chambers_search-1

Search Chambers

Consult Chambers 21st Century Dictionary, The Chambers Thesaurus (1996) or Chambers Biographical Dictionary (1997 edition with amendments). Enter your search and choose your title from the drop-down menu.

Search results for 'more':

many adj (comparative more, superlative most) 1 (sometimes a great many or good many) consisting of a large number; numerous • Many teenagers smokehad to stop a good many times to rest. 2 (the many) the majority or the crowd; ordinary people, not nobility or royalty. pronoun a great number (of people or things) • The sweets were so rich that I couldn't eat many. See also more, most. as many the same number (of something) • She hasn't as many friends as youI don't want as many. have one too many colloq to drink to excess. how many? how great a number? • How many people are coming? many a, an or another as or being one of a number of (a specified thing) • many a manspent many a happy hour there. many's the time colloq on a great many occasions • Many's the time I found her crying. too many too great a number (of something); more than required • There are too many people in here.
ETYMOLOGY: Anglo-Saxon manig.

more (used as the comparative of many and much) adj greater; additional • He has more clothes than meDon't use more than two bags. adverb 1 used to form the comparative form of many adjectives and most adverbs, especially those of two or more syllables • a more difficult problemDrive more carefully. 2 to a greater degree; with a greater frequency • I miss him more than ever. 3 again • Do it once more. pronoun a greater, or additional, number or quantity of people or things • If we run out, I'll have to order more. See also most. more and more increasingly; continuing to increase. more of a something better described as or closer to being (a specified thing) • more of a painter than a writer. more or less 1 almost • more or less finished. 2 roughly • It'll take two hours, more or less.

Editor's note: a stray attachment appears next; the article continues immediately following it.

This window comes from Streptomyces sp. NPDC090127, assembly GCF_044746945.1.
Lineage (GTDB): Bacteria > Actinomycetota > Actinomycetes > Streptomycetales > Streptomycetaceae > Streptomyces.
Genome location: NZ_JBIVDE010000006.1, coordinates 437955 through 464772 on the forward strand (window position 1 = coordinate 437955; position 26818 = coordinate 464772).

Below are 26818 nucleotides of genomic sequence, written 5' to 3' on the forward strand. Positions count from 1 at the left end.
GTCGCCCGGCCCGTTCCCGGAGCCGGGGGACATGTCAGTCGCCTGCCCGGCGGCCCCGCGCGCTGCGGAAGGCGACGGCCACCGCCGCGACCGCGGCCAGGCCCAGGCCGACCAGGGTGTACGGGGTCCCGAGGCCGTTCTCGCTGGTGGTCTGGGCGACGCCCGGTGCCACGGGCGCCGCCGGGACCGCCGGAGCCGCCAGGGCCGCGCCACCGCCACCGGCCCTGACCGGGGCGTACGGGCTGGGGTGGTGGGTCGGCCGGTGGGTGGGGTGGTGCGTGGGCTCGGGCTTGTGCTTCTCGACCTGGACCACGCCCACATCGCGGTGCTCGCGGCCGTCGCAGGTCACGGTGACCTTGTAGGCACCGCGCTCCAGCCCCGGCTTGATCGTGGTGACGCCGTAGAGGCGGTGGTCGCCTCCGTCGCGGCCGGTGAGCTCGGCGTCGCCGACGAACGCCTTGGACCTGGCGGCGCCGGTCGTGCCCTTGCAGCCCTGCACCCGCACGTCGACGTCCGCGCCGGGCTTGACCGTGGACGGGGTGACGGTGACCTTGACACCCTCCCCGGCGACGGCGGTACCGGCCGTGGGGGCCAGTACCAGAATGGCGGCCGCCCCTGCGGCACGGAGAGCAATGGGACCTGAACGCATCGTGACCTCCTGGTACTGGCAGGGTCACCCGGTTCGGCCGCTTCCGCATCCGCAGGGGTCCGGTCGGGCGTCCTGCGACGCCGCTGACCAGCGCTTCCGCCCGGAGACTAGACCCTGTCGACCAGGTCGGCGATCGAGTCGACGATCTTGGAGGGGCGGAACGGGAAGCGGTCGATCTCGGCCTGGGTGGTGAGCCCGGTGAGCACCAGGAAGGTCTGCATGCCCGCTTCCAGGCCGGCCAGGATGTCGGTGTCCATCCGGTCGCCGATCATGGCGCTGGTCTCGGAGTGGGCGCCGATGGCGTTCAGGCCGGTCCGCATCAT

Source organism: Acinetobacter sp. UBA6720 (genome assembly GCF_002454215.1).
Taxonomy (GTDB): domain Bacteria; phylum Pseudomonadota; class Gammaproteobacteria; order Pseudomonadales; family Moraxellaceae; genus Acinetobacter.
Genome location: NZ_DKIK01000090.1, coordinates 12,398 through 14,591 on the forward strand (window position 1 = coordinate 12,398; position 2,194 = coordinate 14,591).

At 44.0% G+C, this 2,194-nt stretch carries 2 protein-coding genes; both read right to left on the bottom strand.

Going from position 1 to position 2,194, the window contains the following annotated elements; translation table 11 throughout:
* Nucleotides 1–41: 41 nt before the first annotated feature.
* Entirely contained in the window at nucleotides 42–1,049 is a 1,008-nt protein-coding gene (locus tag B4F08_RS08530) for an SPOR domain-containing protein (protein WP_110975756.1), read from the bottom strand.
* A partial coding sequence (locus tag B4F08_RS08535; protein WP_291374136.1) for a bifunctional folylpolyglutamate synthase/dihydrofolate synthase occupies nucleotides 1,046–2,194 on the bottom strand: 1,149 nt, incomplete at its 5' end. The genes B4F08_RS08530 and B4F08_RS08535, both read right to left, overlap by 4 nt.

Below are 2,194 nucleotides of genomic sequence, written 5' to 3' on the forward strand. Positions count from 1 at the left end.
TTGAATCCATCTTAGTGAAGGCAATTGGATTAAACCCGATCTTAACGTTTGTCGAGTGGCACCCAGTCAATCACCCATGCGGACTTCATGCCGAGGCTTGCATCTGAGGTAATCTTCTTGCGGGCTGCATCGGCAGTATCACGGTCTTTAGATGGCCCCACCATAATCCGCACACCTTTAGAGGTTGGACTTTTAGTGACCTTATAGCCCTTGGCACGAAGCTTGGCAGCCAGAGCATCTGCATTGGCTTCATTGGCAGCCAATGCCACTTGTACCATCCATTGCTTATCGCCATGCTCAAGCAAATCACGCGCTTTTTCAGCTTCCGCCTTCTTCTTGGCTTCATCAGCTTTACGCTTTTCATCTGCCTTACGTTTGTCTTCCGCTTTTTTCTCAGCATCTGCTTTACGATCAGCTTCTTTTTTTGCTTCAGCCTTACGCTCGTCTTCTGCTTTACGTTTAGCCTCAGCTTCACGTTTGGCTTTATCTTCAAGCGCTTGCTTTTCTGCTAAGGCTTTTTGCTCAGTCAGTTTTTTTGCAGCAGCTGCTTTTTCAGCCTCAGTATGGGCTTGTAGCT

ETYMOLOGY: Anglo-Saxon mara greater.

much adj pronoun (comparative more, superlative most) especially with negatives and in questions: 1 a great amount or quantity of something • You don't have much luckHow much time is there left? 2 (as pronoun) a great deal; anything of significance or value • Can you see much?My belongings don't amount to much. adverb 1 by a great deal • That looks much prettier. 2 to a great degree • don't like her muchWe are much alike. 3 (often much the same) nearly the same; almost • Things look much as I left them. See also more, most. a bit much colloq rather more that can be tolerated or accepted • His constant teasing is a bit much. as much as ... or much as ... although ... • I cannot come, much as I would like to. make much of something or someone 1 to cherish or take special interest in them or it, or to treat them or it as very important. 2 with negatives to find much sense in, or to succeed in understanding, them or it • couldn't make much of what he was saying. not much of a something colloq not a very good example of it; a rather poor one • I'm not much of a singer. not up to much colloq of a poor standard; not much good. too much colloq more than can be tolerated or accepted • I find the noise too much. too much for someone more than a match for them.
ETYMOLOGY: 13c: from Anglo-Saxon mycel; see mickle.